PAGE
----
Lifestyle

Being single isn’t like being lost

Following five years of singledom, Brydie Lee-Kennedy is one half of a couple, which is lovely, but in no way essential to her happiness or adventures.

Illustration by Claire Jones.

Illustration by Claire Jones.

“It must be such a relief,” she said, as she poured me another glass of wine. “Uh huh… wait, what must be a relief?” I asked, having only been half listening as my attention was pretty focused on the imminent wine.

“Finally finding someone, you know?” She leaned in, conspiratorially, “after so many years in the wilderness.”

Now, I’d love to tell you this family friend was speaking literally. This would have been a totally acceptable thing to say if I’d crash landed in the jungle a decade ago and had been alone ever since, existing on a diet of berries and endangered tree frogs before eventually being rescued by a passing helicopter or, even better, being tracked down by Wonder Woman, granted honorary Amazon status and invited to join the Justice League and… nothing like that had happened. I’d just been single for a while.

I fell in love last year with a very kind person who I hope to keep hanging out with for the foreseeable future (I’d say the rest of my life but I recently heard some very convincing arguments about the Singularity, so I now know better than to plan too far in advance).

“I had terrible sex and great sex and lots of in-between sex. I had a competition with my housemate to see how long we could go without removing any of our body hair and I won.”

Falling in love was a lot of things – fun, challenging, thrilling, kind of expensive in the early stages – but it wasn’t “a relief”. I’d been single for about five years, but I wasn’t starved of affection. I wasn’t staggering through life in a state of relationship dehydration, desperate to drink from the cool cup of coupledom before it was too late and I collapsed, shriveled and gasping, in Spinster Desert.

In fact, I was experiencing the best years of my life.

This half decade of unabashed independence came after two years in a terrible relationship, which I was lucky to get out of with (most of) my sanity intact.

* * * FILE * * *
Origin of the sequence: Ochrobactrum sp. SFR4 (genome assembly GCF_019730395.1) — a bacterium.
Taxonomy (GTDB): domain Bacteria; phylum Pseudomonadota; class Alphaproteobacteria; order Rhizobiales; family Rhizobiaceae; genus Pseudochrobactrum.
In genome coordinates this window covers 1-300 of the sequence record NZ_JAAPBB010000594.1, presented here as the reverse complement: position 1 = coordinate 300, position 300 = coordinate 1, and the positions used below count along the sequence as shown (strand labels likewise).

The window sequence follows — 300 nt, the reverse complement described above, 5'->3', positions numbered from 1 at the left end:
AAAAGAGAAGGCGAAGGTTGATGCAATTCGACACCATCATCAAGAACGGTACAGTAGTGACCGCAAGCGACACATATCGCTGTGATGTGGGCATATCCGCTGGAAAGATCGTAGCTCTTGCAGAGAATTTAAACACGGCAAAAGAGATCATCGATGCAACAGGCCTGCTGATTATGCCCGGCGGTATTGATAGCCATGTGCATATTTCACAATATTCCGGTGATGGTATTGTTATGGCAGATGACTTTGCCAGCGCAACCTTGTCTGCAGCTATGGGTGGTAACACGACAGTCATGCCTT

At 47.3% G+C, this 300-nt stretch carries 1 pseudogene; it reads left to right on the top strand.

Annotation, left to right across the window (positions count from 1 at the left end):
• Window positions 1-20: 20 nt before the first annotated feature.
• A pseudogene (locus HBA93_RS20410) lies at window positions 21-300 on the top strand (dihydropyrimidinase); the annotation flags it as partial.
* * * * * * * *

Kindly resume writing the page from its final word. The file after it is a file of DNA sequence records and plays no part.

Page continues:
If my adult life contains a wilderness at all, it’s that relationship, not the time that followed. Once I cleared those trees, I started to really have fun.

I toured Australia with comedy shows. I spent long days reading on beaches with my phone turned off. I lived alone for a while and cooked dinner for myself in my underwear with the radio up really loud. I answered panicked texts from friends at 3am and sent a few of my own. I wrote. I drank tequila in LA, swam naked in Spain, melted on New York streets, found out how much the morning-after pill costs in Scotland and rode a horse through Icelandic hills.

I moved to England and met extraordinary people and realised one of the joys of adulthood: the ability to build a social circle, rather than accept the one that is thrust on you through circumstance.

I figured out what made me good and bad at my chosen career. I flew to Florida to meet my baby niece. I missed home. I wrote some more. I dealt with my first London winter by spending so much time at the gym that my thighs became huge and impressively solid. I dealt with my second London winter with cheese.

“Any time you pity a woman for being single or congratulate her for finding a boyfriend or girlfriend, you’re contributing to the idea that she is made more valuable by an outside party.”

I was in and out of work and went into too much debt and then got out of some of that debt but that didn’t last long. I had terrible sex and great sex and lots of in-between sex.

I had a competition with my housemate to see how long we could go without removing any of our body hair and I won. I was vegetarian and then I wasn’t. I was happy and I was sad and my life was filled with colourful things. I saw a lot of sunrises, for various reasons.

Time spent alone – and ‘alone’ is inaccurate here because it implies that friends and family and random shags and colleagues and the guy who makes your coffee in the morning are irrelevant – isn’t time wasted. Or, it needn’t be.

Any time you pity a woman for being single or congratulate her for finding a boyfriend or girlfriend, you’re contributing to the idea that she is made more valuable by an outside party.

Have adventures. If one of those adventures is a romantic partner (or if a lot of them are), then enjoy. If not, I really do recommend horse riding in Iceland.

@BrydieLK

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Written by Brydie Lee-Kennedy

Brydie is a Sydney-raised, London-based comedian and writer who has never met a Buffy reference she couldn't shoehorn into conversation. @BrydieLK